Cadmium and Lead in Popular Drinking Glasses Says New Report

The Associated Press has just released results from an investigation it conducted on lead and cadmium levels in drinking glasses depicting movie and comic book characters including Wonder Woman, Superman, and the Tin Man from The Wizard of Oz

The investigation shows the glasses exceed federal limits for lead in children’s products by up to 1,000 times, according to laboratory testing commissioned by the AP.

“The decorative enamel on the superhero and Oz sets – made in China and purchased at a Warner Brothers store in Burbank [CA] – contained between 16 percent and 30.2 percent lead. The federal limit on children’s products in 0.03 percent,” the AP report claims. “The same glasses also contained relatively high levels of even more dangerous cadmium, though there are no federal limits on that toxic metal in design surfaces,” it continues.

“Federal regulators have worried that toxic metals rubbing onto children’s hands can get in their mouths,” according to the report. Brands on those glasses include: Coca-Cola, Walt Disney, Burger King and McDonald’s.

The Associated Press carried out the testing in response to a McDonald’s recall of 12 million glasses this past summer because cadmium escaped from designs that portrayed four characters from the latest Shrek movie. The AP has been conducting and ongoing investigation into dangerous metals in children’s products.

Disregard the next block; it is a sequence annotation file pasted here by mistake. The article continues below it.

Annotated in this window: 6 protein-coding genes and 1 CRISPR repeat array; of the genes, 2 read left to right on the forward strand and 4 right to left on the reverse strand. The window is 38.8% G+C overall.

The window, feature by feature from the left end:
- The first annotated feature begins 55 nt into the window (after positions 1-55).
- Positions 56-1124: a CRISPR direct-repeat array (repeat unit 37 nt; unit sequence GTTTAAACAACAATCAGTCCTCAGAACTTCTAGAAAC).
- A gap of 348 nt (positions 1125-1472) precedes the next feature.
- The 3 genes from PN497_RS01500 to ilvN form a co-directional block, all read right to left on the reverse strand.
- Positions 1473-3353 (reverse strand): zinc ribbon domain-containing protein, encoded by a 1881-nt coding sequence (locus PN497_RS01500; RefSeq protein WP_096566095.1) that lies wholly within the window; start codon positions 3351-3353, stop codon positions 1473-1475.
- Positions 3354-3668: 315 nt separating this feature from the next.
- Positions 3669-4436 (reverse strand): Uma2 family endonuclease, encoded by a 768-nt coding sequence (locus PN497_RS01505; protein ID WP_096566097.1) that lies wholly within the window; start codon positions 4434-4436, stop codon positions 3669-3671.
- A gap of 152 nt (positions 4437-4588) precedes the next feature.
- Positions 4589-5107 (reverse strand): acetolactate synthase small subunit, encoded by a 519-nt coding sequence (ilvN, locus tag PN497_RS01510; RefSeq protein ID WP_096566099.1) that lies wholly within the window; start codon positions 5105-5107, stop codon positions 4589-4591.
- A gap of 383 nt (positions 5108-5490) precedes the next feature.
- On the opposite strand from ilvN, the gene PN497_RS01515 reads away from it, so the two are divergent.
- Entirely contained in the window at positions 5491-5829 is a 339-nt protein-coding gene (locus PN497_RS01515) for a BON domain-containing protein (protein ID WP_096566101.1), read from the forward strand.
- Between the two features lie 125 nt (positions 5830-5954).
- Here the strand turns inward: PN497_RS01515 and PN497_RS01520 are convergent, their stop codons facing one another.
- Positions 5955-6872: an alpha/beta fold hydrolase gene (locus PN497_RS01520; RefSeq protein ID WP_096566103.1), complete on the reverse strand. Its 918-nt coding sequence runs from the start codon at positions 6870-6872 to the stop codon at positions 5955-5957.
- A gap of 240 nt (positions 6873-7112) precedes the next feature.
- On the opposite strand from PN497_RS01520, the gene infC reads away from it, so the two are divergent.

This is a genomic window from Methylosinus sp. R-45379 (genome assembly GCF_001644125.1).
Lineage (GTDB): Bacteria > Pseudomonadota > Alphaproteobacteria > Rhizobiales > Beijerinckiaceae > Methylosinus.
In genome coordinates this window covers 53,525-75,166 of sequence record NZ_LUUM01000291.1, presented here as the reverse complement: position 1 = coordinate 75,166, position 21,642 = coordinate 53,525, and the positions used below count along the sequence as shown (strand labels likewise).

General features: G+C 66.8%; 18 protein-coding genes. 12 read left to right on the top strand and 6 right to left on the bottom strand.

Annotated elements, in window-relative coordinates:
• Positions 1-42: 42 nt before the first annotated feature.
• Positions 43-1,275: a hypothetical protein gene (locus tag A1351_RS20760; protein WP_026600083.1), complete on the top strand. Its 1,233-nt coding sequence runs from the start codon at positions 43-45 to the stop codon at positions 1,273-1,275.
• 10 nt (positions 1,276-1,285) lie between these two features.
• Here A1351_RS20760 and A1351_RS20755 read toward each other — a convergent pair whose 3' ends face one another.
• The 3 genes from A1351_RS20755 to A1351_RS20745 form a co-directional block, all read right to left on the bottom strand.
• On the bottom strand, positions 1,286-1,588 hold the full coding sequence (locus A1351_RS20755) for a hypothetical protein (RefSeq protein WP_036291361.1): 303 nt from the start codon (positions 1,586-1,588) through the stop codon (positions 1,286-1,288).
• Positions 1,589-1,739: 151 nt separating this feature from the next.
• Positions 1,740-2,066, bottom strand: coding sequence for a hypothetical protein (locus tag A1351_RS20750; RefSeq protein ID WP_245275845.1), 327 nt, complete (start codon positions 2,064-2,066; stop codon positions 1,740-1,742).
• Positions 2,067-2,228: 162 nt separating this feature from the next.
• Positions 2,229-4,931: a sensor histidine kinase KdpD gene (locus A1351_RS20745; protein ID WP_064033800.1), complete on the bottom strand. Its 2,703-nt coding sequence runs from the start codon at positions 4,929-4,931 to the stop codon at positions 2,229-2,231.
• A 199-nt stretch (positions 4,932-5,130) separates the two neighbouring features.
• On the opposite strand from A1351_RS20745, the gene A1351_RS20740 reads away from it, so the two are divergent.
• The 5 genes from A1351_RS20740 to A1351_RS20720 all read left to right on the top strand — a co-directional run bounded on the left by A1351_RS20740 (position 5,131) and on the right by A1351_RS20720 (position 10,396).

ToyTestingLab of Rhode Island, which performed the tests, found every Oz and superhero glass tested exceeded the government lead limit. Here’s a sampling:

  • The Tin Man by 1,006 times
  • The Lion by 827 times
  • Dorothy by 770 times
  • Batman by 750 times
  • The Green Lantern by 677 times
  • Superman by 617 times
  • Wonder Woman by 533 times

“I was extremely surprised by the levels,” Paul Perotti, ToyTestingLab’s director told the AP. He said that he had seen glasses that have failed to meet government standards, “but not 30 percent lead.”

Warner Brothers responded to the AP report claiming “it’s generally understood that the primary consumer for these products is an adult, usually an adult collector.” However, as the AP noted, “the superhero glasses are sold alongside kids’ T-shirts with similar images and a school lunch box” on the Warner Brothers website. 

The AP report says that it’s up to federal regulators from the U.S. Consumer Product Safety Commission to decide whether or not the superhero and Wizard of Oz glasses are “children’s products” – which would make them subject to strict lead limits. If the Commission concludes they’re not, the lead levels in the glasses would be legal.

The Coca-Cola Company announced Sunday evening that it is voluntarily recalling 88,000 glasses “over concerns regarding the mainly red glass in a four-glass set,” the AP reports. Coca Cola says its recall is for “quality reasons.” The red Coca Cola glasses were shown to shed three times more cadmium than the Puss in Boots Shrek glass – the glass that worried federal regulators the most last summer.